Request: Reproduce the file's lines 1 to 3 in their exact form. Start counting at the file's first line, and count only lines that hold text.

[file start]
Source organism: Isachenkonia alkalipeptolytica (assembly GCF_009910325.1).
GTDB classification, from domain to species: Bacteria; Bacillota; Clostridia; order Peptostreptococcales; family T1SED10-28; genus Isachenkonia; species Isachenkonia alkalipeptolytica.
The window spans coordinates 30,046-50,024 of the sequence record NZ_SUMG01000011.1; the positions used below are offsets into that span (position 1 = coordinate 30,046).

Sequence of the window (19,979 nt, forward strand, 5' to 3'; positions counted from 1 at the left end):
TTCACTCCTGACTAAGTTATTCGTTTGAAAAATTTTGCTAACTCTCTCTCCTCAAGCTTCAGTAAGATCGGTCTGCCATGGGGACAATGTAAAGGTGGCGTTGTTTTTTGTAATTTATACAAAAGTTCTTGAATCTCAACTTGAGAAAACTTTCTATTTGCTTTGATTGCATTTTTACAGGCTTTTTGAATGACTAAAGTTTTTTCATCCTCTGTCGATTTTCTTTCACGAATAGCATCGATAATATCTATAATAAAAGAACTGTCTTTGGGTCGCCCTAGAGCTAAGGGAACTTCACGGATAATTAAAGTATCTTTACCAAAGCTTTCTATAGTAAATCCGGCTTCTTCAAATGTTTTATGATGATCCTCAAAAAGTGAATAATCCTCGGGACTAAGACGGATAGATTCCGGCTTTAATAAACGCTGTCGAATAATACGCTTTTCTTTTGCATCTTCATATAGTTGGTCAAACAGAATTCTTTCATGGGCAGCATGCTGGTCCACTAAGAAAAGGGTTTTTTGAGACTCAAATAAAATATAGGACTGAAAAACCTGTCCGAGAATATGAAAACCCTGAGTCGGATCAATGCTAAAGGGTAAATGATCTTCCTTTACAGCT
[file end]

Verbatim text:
Source organism: Isachenkonia alkalipeptolytica (assembly GCF_009910325.1).
GTDB classification, from domain to species: Bacteria; Bacillota; Clostridia; order Peptostreptococcales; family T1SED10-28; genus Isachenkonia; species Isachenkonia alkalipeptolytica.
The window spans coordinates 30,046-50,024 of the sequence record NZ_SUMG01000011.1; the positions used below are offsets into that span (position 1 = coordinate 30,046).